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at work, and I was listlessly looking over some military plans, that I might not be tempted, from want of occupation, to break silence. The hours passed on, and we looked at each other, wondering at my mother's unbroken repose. My father entered, just as the slanting evening beams were pouring full into the room. I marvelled that the clang of arms did not awaken my mother; I rose and went to her. Alas! she was dead! Her spirit had passed quietly away in slumber: she was spared that sad parting, when the dying can leave nothing behind but a last blessing. She was spared the grief of her wretched family, now more than ever impoverished by the loss of an affectionate heart; for domestic affections constituted our sole wealth.

“We laid her, a gentle female, to her quiet rest among the graves of many a rough and stern soldier. And then, as we sat alone together in our narrowed circle, we looked in each other's dimmed eyes with somewhat like dismay. We four had been all the world to each other; and because we had shut out all the world beside, we had seemed to think that we had also shut out death; or, we felt as if, because we were so few, he would be merciful and spare us to each other. I know not why, but certainly we had never contemplated (since Rosara’s recovery) the breaking up of our group by death.

“Now it was that we began to feel bitterly our isolated situation. We had no female relative to supply, in any degree, a mother's place to Rosara-no female friend to whom she could turn for that support which women alone can lend to women. We felt it would be impossible to retain her with us now in our military life: she must leave us; we were doubly bereaved.

“We had no friend, no relative, to receive Rosara into their house; no resource remained but to place her as a boarder in the Convent of Santa Maria, in our native town of Sienna. We obtained leave of absence, and went to our native city, where none remembered us, none welcomed us, none claimed the most distant kindred with us.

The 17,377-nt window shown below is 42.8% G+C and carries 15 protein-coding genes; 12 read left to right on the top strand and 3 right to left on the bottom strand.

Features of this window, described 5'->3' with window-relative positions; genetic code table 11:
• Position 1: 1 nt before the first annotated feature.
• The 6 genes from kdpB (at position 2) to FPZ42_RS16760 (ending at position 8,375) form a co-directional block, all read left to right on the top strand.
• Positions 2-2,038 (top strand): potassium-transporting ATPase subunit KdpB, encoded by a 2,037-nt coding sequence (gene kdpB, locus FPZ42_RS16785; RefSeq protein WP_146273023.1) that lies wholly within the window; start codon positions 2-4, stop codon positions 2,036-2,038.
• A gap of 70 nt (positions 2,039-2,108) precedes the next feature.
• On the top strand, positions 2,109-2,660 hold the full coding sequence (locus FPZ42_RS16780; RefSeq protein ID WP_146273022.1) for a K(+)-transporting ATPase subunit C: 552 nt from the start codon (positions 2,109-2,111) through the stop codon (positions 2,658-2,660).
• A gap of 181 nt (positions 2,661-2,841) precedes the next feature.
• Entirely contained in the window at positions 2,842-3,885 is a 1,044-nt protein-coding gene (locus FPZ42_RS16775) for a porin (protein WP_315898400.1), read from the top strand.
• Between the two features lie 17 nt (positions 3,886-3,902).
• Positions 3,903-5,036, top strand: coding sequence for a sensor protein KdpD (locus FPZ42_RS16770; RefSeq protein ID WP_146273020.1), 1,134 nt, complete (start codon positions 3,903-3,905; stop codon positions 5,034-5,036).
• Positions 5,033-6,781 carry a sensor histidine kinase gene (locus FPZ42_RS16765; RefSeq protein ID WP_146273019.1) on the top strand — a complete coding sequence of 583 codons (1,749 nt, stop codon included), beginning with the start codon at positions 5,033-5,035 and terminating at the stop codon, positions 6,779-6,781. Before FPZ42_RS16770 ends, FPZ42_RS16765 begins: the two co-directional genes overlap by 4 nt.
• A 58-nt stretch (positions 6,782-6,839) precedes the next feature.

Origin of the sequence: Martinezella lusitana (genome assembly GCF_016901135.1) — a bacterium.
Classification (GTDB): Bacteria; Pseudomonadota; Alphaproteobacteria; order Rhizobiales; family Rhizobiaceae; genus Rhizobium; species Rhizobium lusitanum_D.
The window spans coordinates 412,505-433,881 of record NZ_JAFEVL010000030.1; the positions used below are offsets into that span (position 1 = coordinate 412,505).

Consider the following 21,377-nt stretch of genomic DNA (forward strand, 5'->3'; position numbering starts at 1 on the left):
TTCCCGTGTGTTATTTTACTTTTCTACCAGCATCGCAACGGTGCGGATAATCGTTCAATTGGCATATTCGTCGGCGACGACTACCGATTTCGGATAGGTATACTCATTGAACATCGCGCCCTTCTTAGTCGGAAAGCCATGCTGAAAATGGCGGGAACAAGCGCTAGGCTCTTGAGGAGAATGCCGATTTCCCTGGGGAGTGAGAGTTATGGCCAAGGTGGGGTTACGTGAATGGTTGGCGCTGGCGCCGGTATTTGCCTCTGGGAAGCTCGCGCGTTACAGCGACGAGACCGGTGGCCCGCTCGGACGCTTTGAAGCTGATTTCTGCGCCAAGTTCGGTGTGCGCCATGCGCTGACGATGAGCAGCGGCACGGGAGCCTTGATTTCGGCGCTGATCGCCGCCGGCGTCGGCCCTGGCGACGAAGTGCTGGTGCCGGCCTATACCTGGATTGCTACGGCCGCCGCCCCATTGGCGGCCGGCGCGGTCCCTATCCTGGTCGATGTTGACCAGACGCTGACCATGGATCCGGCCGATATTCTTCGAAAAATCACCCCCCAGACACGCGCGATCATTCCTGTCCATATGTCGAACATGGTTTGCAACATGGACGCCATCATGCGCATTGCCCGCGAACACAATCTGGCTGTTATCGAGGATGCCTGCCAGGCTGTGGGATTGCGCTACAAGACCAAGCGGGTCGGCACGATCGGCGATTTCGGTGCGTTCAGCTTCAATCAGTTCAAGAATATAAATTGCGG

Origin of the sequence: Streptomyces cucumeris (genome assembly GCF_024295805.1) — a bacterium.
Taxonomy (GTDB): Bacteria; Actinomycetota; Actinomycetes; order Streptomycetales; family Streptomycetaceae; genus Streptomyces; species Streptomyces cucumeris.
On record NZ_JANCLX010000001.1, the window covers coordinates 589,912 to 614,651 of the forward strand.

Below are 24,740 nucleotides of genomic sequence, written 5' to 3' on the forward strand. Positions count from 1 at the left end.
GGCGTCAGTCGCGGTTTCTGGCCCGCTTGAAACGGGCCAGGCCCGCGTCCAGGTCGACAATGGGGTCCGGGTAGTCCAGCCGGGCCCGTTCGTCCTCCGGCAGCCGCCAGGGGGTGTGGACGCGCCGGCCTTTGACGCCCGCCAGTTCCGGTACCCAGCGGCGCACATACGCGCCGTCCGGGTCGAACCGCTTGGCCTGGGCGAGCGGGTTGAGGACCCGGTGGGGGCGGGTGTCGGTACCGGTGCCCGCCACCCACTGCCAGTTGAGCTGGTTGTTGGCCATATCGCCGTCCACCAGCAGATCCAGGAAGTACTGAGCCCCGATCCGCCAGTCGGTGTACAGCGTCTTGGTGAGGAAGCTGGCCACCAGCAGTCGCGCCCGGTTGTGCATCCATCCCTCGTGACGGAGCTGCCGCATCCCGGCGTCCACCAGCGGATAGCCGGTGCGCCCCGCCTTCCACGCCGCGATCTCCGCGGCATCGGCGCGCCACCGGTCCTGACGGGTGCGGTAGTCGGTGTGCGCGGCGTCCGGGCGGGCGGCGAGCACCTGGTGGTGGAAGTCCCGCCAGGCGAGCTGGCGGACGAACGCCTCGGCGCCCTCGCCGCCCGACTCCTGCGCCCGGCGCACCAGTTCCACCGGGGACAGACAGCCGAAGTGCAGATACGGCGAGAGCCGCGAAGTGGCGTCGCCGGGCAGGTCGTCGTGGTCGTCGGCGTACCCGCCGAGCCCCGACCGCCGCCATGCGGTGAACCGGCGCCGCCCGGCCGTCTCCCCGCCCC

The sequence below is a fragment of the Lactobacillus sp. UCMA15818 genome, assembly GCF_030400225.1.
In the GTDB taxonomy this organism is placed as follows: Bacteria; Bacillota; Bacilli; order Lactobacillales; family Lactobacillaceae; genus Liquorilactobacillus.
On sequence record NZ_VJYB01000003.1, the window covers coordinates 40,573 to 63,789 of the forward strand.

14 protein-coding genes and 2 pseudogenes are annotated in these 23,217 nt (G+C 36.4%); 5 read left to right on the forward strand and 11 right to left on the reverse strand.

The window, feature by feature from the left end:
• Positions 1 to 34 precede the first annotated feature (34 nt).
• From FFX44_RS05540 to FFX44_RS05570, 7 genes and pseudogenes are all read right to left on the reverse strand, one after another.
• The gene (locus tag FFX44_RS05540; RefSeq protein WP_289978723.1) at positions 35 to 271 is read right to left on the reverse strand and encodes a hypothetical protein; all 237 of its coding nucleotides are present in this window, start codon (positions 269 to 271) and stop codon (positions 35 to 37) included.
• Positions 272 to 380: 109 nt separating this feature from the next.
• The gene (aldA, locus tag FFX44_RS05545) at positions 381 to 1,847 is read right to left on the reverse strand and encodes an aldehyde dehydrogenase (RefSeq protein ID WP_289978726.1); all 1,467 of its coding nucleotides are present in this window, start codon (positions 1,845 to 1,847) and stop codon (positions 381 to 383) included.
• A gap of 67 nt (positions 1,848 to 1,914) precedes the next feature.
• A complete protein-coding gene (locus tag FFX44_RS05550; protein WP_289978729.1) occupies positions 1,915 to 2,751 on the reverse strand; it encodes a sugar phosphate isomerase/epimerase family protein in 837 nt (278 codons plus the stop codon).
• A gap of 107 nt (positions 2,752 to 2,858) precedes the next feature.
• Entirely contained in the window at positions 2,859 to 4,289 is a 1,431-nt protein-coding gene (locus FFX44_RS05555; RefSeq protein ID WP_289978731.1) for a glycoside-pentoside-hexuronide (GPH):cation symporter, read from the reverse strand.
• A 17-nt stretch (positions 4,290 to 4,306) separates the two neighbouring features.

“We deposited our treasure in the hands of the superior of Santa Maria, with many an entreaty to be a mother to the motherless; to be tender with the fair young nursling, reared in seclusion, though in the midst of camps.

“That was a melancholy parting, when we bade the first farewell in all our lives to our sweet Rosara. One long, silent, tearful embrace, and we tore ourselves away. Rosara was then about twelve years old-six years have elapsed-I never saw her since."

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CHAPTER XIV.

Undone, and forfeited to cares for ever!

All's Well that ends Well.

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“My father and I resumed together our military duties, but I saw that he was a heart-broken man. My mother's death was a blow from which he could not recover; she had been everything to him-friend, counsellor, companion; and that solitary man had given her his whole heart; and in his utter estrangement from the world, the void she had left behind was never likely to be filled up, or even to be forgotten for a moment.

“Our circumstances, too, were worse than before ; for the payment of Rosara's board pressed heavily upon us, and to meet it we were obliged to give up even many necessaries of life. Oh ! how many sacrifices have I cheerfully made for Rosara's sake, and well has she repaid them!